Review: Cooking That Counts by Cooking LightEven if you're not in the target audience for Cooking That Counts, you might want to borrow it from the library, because you'll likely find some recipes that will catch your eye (stomach?). If you're new to gluten free or are looking for some low-cal vegetarian entrees, you too might want to at least take a look.

I have number of recipes marked to try, including lemon chicken skillet, slow-cooker flank steak, lemon ricotta muffins, orzo salad, salmon salad, and tamale chicken pot pies.

NOTE: Thanks to the publicist for providing me with a copy of Cooking That Counts for review. All thoughts are my honest opinion. All scans come from the book and are used here in the context of a review. All rights remain with the original copyright holders.

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Weekend Cooking hosted by www.BethFishReads.comWeekend Cooking is open to anyone who has any kind of food-related post to share: Book reviews (novel, nonfiction), cookbook reviews, movie reviews, recipes, random thoughts, gadgets, quotations, photographs, restaurant reviews, travel information, or fun food facts. If your post is even vaguely foodie, feel free to grab the button and link up anytime over the weekend. You do not have to post on the weekend. Please link to your specific post, not your blog's home page.

NOTE: Mr. Linky sometimes is mean and will give you an error message. He's usually wrong and your link went through just fine the first time. Grrrr.
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09 February 2018

12 Audies Award-Nominated Audiobooks: An Annotated List

12 Audies Award-nominated audiobooksTuesday was an exciting day for audiobook fans. It was the day the Audio Publishers Association (APA) announced the nominees for this year's Audie awards.

If you're unfamiliar with the Audies, you can think of them as the audiobook world's Academy Awards: the biggest honor in the industry. You can find the full list of nominees in 26 categories at the APA's website. The final four categories, including Best Audiobook of the Year, will be announced next month.

Today I'm featuring a dozen of the nominated audiobooks: some I've already listened to and others have been recommended to me multiple times. Be sure to check out all of APA-honored audiobooks, and start adding to your listening/reading list. (The book descriptions in quotation marks are taken from the publishers' summaries, unless otherwise noted.)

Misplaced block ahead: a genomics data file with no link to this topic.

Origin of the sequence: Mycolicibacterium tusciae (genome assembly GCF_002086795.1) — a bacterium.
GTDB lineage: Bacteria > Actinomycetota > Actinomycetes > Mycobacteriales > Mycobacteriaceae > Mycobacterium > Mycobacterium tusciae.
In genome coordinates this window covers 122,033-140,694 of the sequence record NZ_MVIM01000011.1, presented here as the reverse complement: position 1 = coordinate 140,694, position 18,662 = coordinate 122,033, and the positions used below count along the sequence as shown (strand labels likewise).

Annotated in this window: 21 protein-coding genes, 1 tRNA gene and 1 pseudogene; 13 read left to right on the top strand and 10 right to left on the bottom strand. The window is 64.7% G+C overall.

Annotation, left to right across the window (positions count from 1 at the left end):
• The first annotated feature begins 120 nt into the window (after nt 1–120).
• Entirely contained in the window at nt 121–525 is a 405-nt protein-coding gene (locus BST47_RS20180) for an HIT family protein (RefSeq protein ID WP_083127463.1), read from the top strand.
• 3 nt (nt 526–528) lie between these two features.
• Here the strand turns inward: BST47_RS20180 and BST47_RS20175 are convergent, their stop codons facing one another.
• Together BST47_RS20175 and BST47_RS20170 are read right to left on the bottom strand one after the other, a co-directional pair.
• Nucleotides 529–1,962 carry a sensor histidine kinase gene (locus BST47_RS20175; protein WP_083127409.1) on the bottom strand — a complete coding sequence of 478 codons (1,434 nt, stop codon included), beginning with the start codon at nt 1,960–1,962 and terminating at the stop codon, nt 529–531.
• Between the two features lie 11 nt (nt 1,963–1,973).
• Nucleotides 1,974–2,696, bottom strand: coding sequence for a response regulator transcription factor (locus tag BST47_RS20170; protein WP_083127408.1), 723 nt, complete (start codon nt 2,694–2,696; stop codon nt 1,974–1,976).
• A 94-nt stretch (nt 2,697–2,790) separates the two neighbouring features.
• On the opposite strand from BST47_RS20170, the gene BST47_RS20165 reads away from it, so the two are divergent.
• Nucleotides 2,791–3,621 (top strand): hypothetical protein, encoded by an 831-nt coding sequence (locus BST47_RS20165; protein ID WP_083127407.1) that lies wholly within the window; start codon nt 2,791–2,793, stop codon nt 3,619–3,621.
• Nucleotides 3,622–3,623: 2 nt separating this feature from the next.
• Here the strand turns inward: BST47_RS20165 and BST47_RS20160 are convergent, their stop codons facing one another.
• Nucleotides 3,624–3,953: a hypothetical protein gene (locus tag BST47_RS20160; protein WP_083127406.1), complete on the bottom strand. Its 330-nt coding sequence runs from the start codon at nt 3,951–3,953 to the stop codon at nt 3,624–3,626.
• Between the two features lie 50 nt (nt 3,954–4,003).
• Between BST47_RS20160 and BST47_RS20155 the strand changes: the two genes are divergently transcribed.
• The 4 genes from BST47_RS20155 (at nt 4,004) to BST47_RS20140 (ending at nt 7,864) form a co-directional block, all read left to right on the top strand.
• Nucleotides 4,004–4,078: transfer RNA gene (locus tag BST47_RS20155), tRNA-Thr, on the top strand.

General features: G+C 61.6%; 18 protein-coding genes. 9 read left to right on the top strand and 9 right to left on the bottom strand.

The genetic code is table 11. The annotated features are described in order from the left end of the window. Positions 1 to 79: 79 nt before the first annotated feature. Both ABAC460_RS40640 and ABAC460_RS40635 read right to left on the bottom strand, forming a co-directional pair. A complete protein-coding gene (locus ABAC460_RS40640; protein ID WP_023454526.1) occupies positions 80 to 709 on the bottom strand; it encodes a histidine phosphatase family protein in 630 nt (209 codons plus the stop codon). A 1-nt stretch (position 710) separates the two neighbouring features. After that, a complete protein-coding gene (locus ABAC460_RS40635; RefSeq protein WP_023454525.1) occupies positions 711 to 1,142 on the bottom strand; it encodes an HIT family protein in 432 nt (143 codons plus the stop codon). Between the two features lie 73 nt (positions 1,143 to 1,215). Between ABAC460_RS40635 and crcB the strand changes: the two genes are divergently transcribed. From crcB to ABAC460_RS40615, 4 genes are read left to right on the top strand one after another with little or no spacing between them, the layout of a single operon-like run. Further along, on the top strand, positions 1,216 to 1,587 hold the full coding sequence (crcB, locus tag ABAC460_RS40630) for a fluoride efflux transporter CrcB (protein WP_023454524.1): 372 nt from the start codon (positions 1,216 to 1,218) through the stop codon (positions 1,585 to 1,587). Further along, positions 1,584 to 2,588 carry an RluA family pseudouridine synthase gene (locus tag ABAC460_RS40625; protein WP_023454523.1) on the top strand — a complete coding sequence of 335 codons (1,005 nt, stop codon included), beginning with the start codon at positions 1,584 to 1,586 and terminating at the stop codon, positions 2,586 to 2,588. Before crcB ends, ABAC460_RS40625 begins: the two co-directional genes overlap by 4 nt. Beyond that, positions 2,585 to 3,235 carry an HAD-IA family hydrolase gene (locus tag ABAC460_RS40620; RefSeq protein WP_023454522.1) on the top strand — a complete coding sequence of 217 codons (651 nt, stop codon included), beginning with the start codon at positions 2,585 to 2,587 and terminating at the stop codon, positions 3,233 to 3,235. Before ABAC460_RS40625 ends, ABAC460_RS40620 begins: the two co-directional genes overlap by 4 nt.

• 12 Audies Award-nominated audiobooksWe're Going to Need More Wine, written and narrated by Gabrielle Union (Harper Audio; Best Autobiography/Memoir): A "collection of thought-provoking essays" that "tell astonishingly personal and true stories about power, color, gender, feminism, and fame." Union's acting experience makes her an excellent audiobook narrator, especially of her own, very personal stories. The difficult subjects, some related to the #MeToo movement, are tempered by Union's honesty and humor.
  • The Hate U Give by Angie Thomas, narrated by Bahni Turpin (Harper Audio, Best Female Narrator, Best Young Adult): This is one of those audiobooks that everyone is talking about. The story is about a teenage girl who balances her life "between two worlds: the poor neighborhood where she lives and the fancy suburban prep school she attends." She may be doing okay, until her best friend is killed by a cop right in front of her eyes. Turpin's performance is dramatic and emotional and her broad range of characterizations makes you forget that there's only one narrator.
  • The Stone Sky by N. K. Jemisin, narrated by Robin Miles (Hachette Audio, Best Female Narrator, Best Science Fiction): This audiobook is the third in a science fiction / fantasy series about a world that is physically changing in response to awakened forces from the broader universe. In my own review of Miles's performance I said she was "a-maze-ing in giving voice to the characters, picking up on the emotional atmosphere, and keeping me glued to my earbuds." You'll need to start the Broken Earth trilogy at the beginning (The Fifth Season), but the good news is that Miles narrates all the books.